After the trials Wilson’s epicyclic system was chosen for the Mark V, while an option on the William-Janney system was take for a later model. It would eventually be used in the Mark VII Tank, of which only a handful would be built, and to control the jib in the Mark V** (RE Tank).


The Mark II had never been expected to have to fight, but by March 1917 it was clear that none of the new Mark IV Tanks would be ready for combat in time to take part in the upcoming spring offensive. The Heavy Branch in France reported that only fifteen of the original Mark I Tanks were ready for combat, leaving them desperately short of tanks.

There were already nineteen Mark II tanks in France serving with training units. Now the remaining twenty six came over from Bovington, giving a total of 45 Mark IIs available for combat. In an attempt to provide some armour protection, some of the Mark II Female tanks were given the armoured sponsons from damaged Mark I Females. These can easily be identified as they still carried the elaborate camouflage paint scheme used on the Mark I but abandoned on all later versions after it became clear that the tanks would soon be coated in mud.

The tanks had little impact on the fighting at Arras. All eight of the tanks that had been allocated to support the Canadian attack on Vimy Ridge got bogged down and missed the battle. Forty tanks were allocated to the main attack, due east of Arras itself. Once again many of these broke down or got bogged down in their long approach march, leaving a handful of tanks to take part in the battle. Some of these tanks performed well. The male tank Lusitania from C Battalion, commanded by 2nd Lt Charles Weber, helped capture Feuchy Redoubt and Feuchy Chapel, before it ran out of fuel while supporting another attack. Weber was awrded the Military Cross. To the south twelve tanks were allocated to support the 4th Australian Division as it attacked close to the main Hindenburg Line. An initial plan to string the tanks out along the line was altered in favour of concentrating them for a concentrated attack on part of the German lines. However this was too ambitious – the tanks were repeatedly delayed reaching the front, and the attack ended up being delayed. When it did go ahead, on 11 April, some of the tanks performed well, but the overall impression was poor. As a result the Australians discounted tanks until the summer of 1918. On the German side two tanks were captured, allowing them to identify their vulnerabilities. However this was just about the last gasp for the Mark I and Mark II, and the Mark IV had some of those flaws fixed.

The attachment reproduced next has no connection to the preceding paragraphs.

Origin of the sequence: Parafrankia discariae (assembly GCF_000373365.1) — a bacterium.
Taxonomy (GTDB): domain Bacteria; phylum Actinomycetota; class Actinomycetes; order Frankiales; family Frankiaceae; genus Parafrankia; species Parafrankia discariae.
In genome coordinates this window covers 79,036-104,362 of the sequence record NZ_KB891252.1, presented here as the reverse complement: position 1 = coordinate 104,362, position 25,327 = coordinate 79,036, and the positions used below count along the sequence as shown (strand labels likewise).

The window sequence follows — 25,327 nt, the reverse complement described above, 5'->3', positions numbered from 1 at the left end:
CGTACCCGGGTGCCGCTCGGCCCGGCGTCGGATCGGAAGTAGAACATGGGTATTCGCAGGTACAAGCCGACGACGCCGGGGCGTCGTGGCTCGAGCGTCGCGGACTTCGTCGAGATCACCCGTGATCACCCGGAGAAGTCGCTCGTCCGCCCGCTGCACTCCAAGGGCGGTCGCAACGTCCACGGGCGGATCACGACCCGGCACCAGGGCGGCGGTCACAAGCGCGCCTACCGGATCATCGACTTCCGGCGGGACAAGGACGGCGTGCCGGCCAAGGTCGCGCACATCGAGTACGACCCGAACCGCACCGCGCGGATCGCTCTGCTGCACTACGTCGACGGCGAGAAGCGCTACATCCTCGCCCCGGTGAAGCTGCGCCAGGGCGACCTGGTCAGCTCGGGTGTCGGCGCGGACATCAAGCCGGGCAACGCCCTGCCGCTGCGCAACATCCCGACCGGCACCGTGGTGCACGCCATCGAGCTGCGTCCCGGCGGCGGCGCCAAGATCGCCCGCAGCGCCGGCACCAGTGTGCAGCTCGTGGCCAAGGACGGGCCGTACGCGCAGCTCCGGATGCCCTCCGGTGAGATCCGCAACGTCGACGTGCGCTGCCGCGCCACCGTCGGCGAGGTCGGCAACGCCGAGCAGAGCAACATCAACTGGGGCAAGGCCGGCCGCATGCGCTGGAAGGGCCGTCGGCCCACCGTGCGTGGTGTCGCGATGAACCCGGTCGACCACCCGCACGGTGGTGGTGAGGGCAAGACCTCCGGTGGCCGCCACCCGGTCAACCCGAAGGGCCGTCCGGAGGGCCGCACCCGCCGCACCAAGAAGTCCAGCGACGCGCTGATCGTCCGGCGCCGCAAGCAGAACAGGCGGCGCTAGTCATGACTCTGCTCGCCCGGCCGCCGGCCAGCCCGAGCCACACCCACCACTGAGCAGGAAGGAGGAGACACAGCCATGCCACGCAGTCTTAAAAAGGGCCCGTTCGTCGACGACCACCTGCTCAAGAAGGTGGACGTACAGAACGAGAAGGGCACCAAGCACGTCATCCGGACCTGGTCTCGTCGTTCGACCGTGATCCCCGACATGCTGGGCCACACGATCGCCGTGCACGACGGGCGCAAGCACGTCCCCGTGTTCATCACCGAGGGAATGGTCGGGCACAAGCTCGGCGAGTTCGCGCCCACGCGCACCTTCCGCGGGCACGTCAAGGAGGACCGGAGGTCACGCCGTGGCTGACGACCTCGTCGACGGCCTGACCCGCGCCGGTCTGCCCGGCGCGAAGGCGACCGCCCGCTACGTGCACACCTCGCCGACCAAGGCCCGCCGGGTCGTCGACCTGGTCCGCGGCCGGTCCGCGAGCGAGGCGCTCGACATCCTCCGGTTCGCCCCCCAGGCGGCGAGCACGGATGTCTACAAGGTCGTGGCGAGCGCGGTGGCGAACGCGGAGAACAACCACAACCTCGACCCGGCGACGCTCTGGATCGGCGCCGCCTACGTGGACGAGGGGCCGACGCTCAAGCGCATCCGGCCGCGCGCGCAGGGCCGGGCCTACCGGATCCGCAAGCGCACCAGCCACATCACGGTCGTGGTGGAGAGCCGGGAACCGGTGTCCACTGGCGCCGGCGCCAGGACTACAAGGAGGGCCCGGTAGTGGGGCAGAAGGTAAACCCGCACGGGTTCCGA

Production: 50
Hull Length: 32.5ft
Hull Width: 13.75ft (male); 14.33ft (female)
Height: 8ft
Crew: 8
Weight: 28 tons (male), 27 tons (female)
Engine: 105hp Daimler-Foster gasoline engine
Max Speed: 3.7mph
Max Range:
Armament (Male): Two 6-pounder guns and four machine guns
Armament (Female): Five machine guns
Armour: 6-12mm

Books on the First World War | Subject Index: First World War

How to cite this article: Rickard, J (11 July 2023), Mark II Tank ,